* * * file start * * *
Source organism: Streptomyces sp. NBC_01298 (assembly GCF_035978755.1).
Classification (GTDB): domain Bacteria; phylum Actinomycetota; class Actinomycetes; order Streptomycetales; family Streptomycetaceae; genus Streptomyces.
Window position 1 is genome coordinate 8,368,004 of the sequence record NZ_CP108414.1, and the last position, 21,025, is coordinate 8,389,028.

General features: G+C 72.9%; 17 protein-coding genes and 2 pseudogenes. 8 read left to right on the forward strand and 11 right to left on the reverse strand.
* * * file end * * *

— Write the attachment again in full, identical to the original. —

Source organism: Streptomyces sp. NBC_01298 (assembly GCF_035978755.1).
Classification (GTDB): domain Bacteria; phylum Actinomycetota; class Actinomycetes; order Streptomycetales; family Streptomycetaceae; genus Streptomyces.
Window position 1 is genome coordinate 8,368,004 of the sequence record NZ_CP108414.1, and the last position, 21,025, is coordinate 8,389,028.

General features: G+C 72.9%; 17 protein-coding genes and 2 pseudogenes. 8 read left to right on the forward strand and 11 right to left on the reverse strand.